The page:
TEACHERS are among the least effective people to deliver drugs education, it was claimed this week. Mike Cadger, project manager of the drugs agency Crew 2000, told a forum: "Community policemen are the worst at delivering this type of education, and school teachers themselves are not that much better."
The answer lay in peer education, as long as the messages that were delivered were accurate. "The young people need to feel that they are in charge of their own lives," Mr Cadger said.
The forum, organised by the Howard League for Penal Reform, also heard of a small but growing number of young teenagers being treated for serious drug addiction who are slipping through the educational net.
Malcolm Bruce, a consultant psychiatrist, said Lothian Health's community drugs problem service was treating five addicts under the age of 16. This compares with three last year, and never more than one or two in previous years. It was unusual for such children to have regular formal education, Dr Bruce stated. Only one was currently able to attend school.
"They stay at home, often refuse to go to school, and are getting involved in crimes," Dr Bruce said. "We work at getting these young addicts to change their peer group, but they also need more support over schooling and more support in the home."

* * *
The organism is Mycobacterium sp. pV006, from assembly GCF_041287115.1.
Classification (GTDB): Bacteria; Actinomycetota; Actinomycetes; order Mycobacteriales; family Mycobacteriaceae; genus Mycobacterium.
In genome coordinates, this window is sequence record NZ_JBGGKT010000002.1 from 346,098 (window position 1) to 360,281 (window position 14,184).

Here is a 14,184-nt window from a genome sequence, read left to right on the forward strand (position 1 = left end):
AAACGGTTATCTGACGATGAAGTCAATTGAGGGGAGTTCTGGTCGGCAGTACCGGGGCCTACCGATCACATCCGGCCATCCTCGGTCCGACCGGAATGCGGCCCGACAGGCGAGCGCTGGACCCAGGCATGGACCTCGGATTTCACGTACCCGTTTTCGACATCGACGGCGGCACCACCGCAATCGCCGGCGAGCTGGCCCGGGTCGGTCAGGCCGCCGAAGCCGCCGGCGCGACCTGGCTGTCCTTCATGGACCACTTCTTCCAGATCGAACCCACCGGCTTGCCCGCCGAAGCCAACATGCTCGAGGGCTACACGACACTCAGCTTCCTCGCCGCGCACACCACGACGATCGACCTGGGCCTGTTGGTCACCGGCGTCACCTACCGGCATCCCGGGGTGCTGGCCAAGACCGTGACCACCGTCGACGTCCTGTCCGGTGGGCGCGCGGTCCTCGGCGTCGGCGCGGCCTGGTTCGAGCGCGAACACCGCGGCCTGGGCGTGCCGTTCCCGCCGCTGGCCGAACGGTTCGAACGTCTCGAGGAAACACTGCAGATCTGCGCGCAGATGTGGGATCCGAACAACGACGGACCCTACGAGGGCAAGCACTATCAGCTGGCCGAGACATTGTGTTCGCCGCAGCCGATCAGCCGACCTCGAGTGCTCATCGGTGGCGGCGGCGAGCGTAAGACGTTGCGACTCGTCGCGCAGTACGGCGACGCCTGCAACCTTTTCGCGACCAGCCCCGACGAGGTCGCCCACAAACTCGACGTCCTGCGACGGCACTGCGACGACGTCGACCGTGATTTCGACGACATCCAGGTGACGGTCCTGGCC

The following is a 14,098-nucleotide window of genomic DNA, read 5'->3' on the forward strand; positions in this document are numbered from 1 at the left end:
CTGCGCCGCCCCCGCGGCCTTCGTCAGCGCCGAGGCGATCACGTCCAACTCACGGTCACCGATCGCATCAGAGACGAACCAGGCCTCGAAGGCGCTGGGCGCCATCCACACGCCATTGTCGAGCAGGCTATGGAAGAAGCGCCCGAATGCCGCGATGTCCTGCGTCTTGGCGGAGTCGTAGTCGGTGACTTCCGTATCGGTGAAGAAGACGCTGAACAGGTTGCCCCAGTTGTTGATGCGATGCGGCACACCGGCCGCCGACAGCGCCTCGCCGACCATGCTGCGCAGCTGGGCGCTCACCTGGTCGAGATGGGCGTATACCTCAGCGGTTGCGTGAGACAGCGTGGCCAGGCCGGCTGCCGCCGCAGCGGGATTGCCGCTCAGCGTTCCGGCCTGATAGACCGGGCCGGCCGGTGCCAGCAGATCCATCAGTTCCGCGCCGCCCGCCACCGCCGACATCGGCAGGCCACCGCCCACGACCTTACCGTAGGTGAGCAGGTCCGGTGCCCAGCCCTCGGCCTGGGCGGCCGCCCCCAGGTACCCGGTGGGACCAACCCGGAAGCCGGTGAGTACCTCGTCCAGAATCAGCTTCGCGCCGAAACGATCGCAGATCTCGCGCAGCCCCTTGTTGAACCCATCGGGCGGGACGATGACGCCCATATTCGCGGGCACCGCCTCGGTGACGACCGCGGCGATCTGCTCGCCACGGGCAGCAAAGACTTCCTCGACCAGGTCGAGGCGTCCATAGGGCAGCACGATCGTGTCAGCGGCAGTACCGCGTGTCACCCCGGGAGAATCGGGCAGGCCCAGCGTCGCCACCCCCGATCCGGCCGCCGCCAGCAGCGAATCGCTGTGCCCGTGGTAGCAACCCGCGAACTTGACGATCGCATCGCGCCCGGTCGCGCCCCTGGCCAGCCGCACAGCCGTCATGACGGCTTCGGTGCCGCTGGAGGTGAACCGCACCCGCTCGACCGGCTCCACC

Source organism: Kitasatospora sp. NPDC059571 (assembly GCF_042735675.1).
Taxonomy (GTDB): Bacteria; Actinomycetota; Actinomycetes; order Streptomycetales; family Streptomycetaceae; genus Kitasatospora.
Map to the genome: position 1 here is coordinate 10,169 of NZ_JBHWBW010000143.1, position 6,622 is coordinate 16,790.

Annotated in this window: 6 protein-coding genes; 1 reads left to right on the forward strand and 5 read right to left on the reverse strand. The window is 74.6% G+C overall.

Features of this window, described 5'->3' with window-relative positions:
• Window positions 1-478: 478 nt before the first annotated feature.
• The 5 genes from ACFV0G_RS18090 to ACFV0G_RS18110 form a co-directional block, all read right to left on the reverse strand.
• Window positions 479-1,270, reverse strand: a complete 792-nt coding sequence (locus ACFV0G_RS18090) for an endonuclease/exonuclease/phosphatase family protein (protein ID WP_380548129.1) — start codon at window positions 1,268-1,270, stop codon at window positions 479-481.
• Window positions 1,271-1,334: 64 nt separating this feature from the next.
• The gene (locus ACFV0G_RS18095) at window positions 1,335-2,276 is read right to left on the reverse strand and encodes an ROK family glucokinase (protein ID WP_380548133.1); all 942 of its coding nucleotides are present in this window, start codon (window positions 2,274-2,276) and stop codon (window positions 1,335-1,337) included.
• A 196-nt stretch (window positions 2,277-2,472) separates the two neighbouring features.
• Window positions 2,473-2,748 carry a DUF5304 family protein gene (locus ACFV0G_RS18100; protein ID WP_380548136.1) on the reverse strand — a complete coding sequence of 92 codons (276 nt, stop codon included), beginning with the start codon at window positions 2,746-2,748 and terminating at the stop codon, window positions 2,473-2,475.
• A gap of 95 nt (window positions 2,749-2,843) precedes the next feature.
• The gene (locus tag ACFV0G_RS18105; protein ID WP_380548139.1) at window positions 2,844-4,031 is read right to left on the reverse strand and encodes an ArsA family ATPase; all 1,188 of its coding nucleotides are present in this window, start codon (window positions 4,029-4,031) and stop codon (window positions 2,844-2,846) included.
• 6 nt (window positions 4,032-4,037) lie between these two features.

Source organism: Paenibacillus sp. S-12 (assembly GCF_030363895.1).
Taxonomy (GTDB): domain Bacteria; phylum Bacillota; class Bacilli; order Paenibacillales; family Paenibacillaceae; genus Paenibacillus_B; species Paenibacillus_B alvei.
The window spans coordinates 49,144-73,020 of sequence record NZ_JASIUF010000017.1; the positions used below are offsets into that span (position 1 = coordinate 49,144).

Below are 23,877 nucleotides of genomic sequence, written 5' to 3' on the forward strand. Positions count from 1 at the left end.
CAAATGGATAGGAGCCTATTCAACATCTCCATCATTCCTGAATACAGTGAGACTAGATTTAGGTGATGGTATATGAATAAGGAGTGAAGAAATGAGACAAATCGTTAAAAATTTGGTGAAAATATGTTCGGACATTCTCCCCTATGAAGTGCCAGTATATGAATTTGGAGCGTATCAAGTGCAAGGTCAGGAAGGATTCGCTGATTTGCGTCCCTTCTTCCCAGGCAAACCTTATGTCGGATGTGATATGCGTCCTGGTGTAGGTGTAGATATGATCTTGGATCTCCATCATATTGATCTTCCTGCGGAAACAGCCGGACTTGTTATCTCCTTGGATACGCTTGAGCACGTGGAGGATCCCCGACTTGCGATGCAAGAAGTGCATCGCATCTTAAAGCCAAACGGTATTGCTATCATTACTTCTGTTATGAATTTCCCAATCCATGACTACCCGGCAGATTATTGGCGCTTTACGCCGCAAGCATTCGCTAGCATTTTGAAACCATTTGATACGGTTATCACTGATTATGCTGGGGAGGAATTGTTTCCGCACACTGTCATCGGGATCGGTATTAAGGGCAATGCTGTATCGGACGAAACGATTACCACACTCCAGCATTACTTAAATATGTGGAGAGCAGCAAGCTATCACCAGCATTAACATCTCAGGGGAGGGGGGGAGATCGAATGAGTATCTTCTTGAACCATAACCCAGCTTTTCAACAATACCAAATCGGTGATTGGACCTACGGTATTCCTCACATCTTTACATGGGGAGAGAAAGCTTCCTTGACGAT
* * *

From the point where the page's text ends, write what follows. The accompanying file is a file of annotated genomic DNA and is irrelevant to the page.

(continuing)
A spokeswoman for Edinburgh's education department said neither education nor social work services had any knowledge of these young people. "There is no one specific project for school-aged drug addicts, but it may be that they would be referred to the outreach teaching services."
Dr Bruce later told The TES Scotland that the young addicts are registered with the Scottish Executive's drugs misuse database, which is easily accessible to local authority services. "Treating the drug problem is only part of the solution. It is certainly not the answer. I get very frustrated when I am expected just to treat the drug problem."
A Scotland-wide study by the Centre of Drugs Misuse at Glasgow University last year warned that one in 10 12-year-olds had used illegal drugs, and of these
6 per cent had taken heroin.
Alistair Ramsay, executive director of the education agency Scotland Against Drugs, said: "There is a small percentage of young people who are seriously compromised with their health, school work and family because of their drug habit. And none will be getting regular schooling. It is the responsibility of the education service to ensure they are involved."